If John Cho’s wife hadn’t become pregnant, he’d be the charming womanizer with just about everything who wakes up one morning with the one thing nobody wants — That Burning Feeling. But Cho couldn’t commit to a month of filming in Vancouver, so an endearing Paulo Costanzo took on the lead role and Cho the supporting one of his boss. And frankly, I can’t imagine Cho as anything but the zen-spouting, money-grubbing, hypocritical real estate developer. Cho almost stole director Jason James’s movie about the “fire down below” if not for Tyler Labine’s casting as the wildman neighbour. Labine is “awesome at improv” as everyone knows. Jay Brazeau is no comedic slouch either as the womanizer’s doctor. Asked why he’d committed to this STD comedy,a deadpan Brazeau told the crowd at the RIO theatre premiere: “I’ve always wanted to work in Mission. And I’m interested in gonorrhea.”
Adam Murphy (Paulo Costanzo)’s diagnosis is the start of his transformation. He must tell all of his recent sexual conquests about his little problem. Trouble is he doesn’t know their names because he had no intention of seeing them again. To James and writer Nick Citton’s credit all of these women are fleshed out over the course of the film as we come to know their hopes and dreams, not just the two or third word description next to their digits in Adam’s phone. Plus female lead Ingrid Haas, who plays the woman Adam falls for, is convincing as the one woman he’d change his ways for..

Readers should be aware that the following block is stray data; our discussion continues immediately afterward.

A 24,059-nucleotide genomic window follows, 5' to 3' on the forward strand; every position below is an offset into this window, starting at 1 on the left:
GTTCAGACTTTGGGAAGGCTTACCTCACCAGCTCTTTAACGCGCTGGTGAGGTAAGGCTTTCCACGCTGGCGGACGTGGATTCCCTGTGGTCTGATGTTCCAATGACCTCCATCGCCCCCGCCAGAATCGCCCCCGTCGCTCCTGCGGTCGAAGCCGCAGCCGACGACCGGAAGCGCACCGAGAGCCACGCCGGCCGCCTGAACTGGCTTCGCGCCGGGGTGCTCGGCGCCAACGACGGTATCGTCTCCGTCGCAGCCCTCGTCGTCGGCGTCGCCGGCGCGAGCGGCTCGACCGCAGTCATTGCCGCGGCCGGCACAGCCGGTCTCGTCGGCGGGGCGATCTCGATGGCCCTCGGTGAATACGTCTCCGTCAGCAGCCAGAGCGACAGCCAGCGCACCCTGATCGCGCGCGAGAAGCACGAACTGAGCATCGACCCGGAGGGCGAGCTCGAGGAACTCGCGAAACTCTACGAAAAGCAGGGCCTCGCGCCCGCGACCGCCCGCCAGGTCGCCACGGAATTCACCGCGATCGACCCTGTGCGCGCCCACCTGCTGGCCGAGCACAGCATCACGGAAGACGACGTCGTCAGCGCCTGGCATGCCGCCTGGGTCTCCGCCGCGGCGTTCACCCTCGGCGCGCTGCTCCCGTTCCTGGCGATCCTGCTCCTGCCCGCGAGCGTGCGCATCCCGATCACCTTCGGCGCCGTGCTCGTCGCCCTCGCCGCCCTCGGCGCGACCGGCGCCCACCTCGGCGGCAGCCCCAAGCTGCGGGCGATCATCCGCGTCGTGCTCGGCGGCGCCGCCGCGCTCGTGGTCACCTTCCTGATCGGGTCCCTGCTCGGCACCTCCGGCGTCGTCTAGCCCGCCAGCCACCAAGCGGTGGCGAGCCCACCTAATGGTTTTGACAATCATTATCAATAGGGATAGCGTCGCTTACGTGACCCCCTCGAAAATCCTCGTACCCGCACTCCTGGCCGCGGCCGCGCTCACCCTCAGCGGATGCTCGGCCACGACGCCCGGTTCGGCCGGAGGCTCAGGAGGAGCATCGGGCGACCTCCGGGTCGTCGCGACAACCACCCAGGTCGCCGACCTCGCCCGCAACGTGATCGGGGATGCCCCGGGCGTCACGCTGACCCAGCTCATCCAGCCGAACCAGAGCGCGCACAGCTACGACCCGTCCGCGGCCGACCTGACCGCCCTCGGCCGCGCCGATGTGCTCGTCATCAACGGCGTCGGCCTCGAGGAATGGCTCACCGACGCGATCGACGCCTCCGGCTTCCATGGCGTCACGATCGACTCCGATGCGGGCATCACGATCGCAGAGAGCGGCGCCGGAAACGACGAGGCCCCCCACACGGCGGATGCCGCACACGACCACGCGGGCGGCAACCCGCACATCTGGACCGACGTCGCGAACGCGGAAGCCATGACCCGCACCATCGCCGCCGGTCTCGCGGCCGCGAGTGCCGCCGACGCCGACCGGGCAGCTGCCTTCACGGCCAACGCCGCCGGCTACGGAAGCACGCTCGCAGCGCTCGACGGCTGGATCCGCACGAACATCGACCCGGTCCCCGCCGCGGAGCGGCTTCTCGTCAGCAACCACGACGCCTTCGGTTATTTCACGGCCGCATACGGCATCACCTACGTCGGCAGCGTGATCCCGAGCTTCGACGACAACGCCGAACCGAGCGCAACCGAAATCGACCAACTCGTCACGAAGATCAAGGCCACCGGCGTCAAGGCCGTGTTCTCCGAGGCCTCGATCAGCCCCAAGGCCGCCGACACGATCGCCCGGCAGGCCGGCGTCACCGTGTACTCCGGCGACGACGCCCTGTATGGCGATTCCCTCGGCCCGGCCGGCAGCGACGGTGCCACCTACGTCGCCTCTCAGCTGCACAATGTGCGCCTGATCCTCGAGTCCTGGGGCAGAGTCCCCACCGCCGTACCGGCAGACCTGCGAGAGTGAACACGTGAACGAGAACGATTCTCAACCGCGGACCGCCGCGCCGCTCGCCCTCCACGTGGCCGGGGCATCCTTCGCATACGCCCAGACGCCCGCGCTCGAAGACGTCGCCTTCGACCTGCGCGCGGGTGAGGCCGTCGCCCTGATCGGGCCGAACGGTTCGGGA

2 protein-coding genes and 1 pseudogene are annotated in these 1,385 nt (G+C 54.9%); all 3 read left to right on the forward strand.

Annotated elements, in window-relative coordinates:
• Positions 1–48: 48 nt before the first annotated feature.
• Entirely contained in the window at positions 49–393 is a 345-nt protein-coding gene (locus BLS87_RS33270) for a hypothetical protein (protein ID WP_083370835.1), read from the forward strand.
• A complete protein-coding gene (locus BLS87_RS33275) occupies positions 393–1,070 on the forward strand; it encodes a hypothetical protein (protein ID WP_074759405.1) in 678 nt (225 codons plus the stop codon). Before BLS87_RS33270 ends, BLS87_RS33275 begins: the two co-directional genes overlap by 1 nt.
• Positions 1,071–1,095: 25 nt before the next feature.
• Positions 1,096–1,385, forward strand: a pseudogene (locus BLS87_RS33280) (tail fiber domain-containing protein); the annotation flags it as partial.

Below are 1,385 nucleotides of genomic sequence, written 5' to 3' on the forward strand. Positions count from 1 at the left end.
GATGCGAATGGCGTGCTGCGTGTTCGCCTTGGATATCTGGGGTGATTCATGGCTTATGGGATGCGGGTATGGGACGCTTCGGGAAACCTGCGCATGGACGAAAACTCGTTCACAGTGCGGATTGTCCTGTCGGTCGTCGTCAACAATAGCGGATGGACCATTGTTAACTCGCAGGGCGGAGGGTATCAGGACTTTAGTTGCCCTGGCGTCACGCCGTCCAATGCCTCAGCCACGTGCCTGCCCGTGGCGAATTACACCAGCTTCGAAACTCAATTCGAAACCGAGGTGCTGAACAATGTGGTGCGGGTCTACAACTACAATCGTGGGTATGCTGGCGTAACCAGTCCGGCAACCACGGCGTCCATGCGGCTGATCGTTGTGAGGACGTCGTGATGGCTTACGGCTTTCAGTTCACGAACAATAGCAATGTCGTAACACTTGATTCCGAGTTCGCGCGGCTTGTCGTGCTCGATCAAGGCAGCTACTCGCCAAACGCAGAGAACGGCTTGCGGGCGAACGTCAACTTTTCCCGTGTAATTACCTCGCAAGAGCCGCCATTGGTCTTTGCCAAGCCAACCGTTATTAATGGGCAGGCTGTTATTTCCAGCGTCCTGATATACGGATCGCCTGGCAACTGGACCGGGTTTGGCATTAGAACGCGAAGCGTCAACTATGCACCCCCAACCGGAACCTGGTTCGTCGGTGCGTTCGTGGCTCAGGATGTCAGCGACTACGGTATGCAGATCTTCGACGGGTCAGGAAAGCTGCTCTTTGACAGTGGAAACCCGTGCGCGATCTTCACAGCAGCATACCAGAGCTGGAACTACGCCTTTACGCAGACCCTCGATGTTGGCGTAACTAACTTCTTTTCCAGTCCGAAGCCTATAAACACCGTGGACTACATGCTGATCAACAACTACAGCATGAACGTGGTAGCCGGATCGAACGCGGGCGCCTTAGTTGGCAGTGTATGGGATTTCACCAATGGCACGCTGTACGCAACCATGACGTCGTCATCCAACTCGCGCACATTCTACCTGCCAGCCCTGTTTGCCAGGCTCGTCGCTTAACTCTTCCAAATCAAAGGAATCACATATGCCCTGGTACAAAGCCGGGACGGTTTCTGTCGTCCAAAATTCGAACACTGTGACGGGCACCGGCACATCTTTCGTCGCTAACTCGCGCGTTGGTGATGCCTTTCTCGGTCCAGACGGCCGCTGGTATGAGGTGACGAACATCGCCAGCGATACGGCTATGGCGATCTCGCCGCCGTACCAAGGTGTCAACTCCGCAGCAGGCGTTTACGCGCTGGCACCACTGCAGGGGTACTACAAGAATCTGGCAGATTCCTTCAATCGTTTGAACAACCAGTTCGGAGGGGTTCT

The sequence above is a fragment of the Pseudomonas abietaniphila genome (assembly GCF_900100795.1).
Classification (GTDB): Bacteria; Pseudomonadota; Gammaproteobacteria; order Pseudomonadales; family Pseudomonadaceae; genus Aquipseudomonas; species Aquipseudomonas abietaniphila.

You can catch That Burning Feeling at 4 p.m. on October 5th at the SFU Woodwards theatre or at 3:30 p.m. on October 11th back at the Rio Theatre.
Director Jason James, happy that his movie’ is premiering in a licensed theatre that serves beer.
Jay Brazeau and Tyler Labine.